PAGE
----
Crunchpad announcements coming soon! Nokia is/is not planning an Android phone for this year! Apple is working on a Tablet/Netbook/larger iPod Touch! UMPCs make a comeback! PMPs look to challenge MIDs and other mobile devices! Netbooks challenge notebooks! Amazon’s Kindle is a new platform! Apple sells a bazillion iPhones and two bazillion apps! Palm Pre challenges iPhone! HTC has new iPhone killer!
The headlines are enough to take your breath away at times. The mobile landscape seems to shift a few times a month if not a few times a week. With every new announcement comes new promise and new possibilities. Some of them pan out and some of them don’t, but then that’s where that old saw, “life on the bleeding edge” comes from.
We are indeed seeing advances in the mobile landscape and each new disruption that comes along keeps spurring progress. And progress is a good thing right? Of course it is, unless you’re the guys behind that Shredded Wheat commercial. But, I’m thinking more and more that the “bleeding edge” is widening out to become a “bleeding plateau.” And while the absence of deep chasms on either side of the path may offer comfort, being able to wander along a wider path with some firmer ground underneath can be equally challenging. Quite frankly, I’m not sure consumers or manufacturers know where we’re going, or what we really need (translation-what should come to market), as the race just keeps going in circles with everybody chasing each other’s tail looking for the next mobile holy grail.
Don’t get me wrong. There are some real innovations out there and some truly amazing mobile scenarios to be found, but because the entire mobile ecosystem is evolving so rapidly, I think we’re in the middle of a large mobile muddle on the mobile plateau and will be for some time for better or worse.
Connectivity. One of the keys to mobility is connectivity. If you’re going to conquer the mobile world your device has to be able to connect anytime, anywhere. That’s the promise, but there are still hurdles and obstacles to that being the case. Take Netbooks as a leading indicators. Netbooks took the world by storm and changed how we thought of mobile computing. Intriguingly, even though the original intent was for them to be Internet devices, they did this in the early days using the same methods of connecting that notebooks did. In the comparative short history of the class, we’ve only recently seen Netbooks being offered with 3G radios and subsidized options. Why is that? Because the carriers these devices need for always on connectivity haven’t quite figured out a successful business model that lets these “companion devices” be a true companion to anything else. When and if broadband providers come up with a sensible plan that doesn’t gouge customers who want to use multiple devices this will clear the path for the future of mobility. Netbooks were a huge disruption for the market and have caused big changes, but can you imagine if in the early going there had been “always on” capability?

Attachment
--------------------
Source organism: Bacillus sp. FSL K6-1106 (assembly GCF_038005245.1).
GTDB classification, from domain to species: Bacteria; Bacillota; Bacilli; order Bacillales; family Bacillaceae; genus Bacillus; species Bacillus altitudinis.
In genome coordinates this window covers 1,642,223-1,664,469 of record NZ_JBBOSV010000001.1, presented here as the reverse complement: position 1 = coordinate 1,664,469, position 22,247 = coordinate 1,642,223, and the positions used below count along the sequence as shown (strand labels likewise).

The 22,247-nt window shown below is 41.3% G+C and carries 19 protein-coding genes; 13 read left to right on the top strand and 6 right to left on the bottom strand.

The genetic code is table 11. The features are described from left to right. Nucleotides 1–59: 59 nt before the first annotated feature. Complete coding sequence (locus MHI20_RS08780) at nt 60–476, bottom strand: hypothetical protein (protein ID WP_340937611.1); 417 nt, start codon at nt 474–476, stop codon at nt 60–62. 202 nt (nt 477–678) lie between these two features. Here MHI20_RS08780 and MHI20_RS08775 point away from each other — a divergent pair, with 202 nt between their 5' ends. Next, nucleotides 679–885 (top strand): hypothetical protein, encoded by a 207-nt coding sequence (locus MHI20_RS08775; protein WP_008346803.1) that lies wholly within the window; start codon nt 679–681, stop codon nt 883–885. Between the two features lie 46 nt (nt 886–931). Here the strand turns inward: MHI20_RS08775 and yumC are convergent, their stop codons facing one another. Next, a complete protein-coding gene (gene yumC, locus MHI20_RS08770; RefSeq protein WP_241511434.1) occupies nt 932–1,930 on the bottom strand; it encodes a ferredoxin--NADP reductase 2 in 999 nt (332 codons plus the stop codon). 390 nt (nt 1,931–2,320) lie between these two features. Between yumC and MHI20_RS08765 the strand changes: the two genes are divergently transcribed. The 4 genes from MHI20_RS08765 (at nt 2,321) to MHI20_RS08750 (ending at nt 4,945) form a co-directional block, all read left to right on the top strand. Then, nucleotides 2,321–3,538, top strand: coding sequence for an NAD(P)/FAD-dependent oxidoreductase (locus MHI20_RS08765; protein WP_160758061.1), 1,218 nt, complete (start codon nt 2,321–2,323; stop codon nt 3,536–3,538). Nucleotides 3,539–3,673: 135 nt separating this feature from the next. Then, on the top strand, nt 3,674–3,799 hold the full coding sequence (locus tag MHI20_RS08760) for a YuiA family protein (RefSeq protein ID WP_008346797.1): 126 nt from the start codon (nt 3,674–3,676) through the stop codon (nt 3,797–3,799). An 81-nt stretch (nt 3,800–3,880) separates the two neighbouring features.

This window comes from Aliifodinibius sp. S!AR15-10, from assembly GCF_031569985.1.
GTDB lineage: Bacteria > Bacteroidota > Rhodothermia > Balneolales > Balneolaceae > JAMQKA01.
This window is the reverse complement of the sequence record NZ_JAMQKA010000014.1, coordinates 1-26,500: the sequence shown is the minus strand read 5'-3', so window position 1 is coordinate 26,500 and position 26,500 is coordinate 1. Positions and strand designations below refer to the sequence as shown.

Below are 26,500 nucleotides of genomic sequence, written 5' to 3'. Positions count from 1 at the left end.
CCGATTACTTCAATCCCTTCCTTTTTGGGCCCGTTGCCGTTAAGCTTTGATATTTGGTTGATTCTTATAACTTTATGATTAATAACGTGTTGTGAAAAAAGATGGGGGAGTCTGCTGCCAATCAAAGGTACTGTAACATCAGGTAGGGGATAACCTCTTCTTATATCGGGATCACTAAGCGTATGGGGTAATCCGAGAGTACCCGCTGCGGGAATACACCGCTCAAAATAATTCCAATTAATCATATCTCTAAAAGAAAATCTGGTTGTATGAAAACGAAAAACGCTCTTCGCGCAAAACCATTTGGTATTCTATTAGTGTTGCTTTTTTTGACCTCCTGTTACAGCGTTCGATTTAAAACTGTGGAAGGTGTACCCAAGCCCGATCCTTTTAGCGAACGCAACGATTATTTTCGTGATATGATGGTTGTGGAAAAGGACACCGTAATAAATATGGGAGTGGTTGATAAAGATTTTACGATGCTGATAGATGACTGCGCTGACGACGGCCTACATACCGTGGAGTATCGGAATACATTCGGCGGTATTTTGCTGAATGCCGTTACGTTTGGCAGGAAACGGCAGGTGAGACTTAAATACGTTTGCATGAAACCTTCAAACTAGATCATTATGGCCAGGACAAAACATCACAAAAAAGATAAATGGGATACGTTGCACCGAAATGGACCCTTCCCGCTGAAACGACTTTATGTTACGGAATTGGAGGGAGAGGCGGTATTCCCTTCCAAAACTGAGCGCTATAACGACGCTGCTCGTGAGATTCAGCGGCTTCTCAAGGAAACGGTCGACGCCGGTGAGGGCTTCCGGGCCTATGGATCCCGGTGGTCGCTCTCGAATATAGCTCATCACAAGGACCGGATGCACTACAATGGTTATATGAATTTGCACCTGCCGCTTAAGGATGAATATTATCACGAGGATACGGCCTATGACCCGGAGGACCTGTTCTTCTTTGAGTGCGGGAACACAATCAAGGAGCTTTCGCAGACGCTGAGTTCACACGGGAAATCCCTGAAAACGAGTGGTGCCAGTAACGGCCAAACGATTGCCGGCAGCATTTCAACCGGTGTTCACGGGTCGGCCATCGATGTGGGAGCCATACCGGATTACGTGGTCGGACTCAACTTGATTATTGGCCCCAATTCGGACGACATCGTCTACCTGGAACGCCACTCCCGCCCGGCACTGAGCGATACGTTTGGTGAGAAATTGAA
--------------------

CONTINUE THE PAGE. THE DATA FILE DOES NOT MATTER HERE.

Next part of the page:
Battery life. It always comes back to battery life in the world of mobile computing. It always has, and sadly for the foreseeable future, it looks like it always will. We consumers are as guilty as anybody, because we keep buying devices with fictitious battery life claims. Yeah, we scream about it and complain about it, but we’re like fans of the Chicago Cubs. Even though the team keeps losing, we still go to the games. There have been recent calls for different standards of advertising battery life and that’s still bubbling about. But with so much at stake, and with so little innovation happening on this front, I wouldn’t hold your breath. As the world still reels back and forth with daily economic news as confusing as it is distressing, the man/woman/company who builds a better longer lasting battery is going to change that cliche about mousetraps and paths getting beaten to the door.
One Device to Rule Them All. The move to change the moniker of Smartphones to Superphones is a telling one. But I think the key here is not that every consumer wants a device that can do it all, but that different consumers have different needs and when a device can be tailored to fit those needs by adding functionality through applications everybody wins. I’ve got an actor colleague who makes her living performing in musicals where she not only acts and sings, but she skilfully plays musical instruments as well. (She can play 27 different instruments.) Her iPhone is loaded with applications that make her work easier, especially for someone who spends most of her life on the road. The point here is that devices that offer consumers an easier way to doing what they already do are the devices that will succeed in the long run. Well, you might say that’s just common sense? I would agree. But as of yet, we haven’t seen the creators of these devices and platforms, as well as content providers for those platforms, completely grasp that point. The prime example of this is Microsoft’s slow and confusing road on how to license Windows 7 for Netbooks. But again, that’s an old business model trying to reconcile with new market forces as Microsoft tries to come out of the serious harm it did to itself with Vista. Apple gets it and is paving the way. Microsoft, Palm, Nokia, RIM, HTC, Google, etc… are slowly following along and Google’s open Android platform may be the eventual pace setter here, but in a long and never ending race there is no telling who will eventually come close to catching the current leader.
Tis certain that we live in interesting times as all of this evolves, morphs, changes, succeeds, fails, and continues in a dizzying and often confusing pace. On so many levels we consumers benefit from the chaos we help cause and to that extent we’re the big winners here.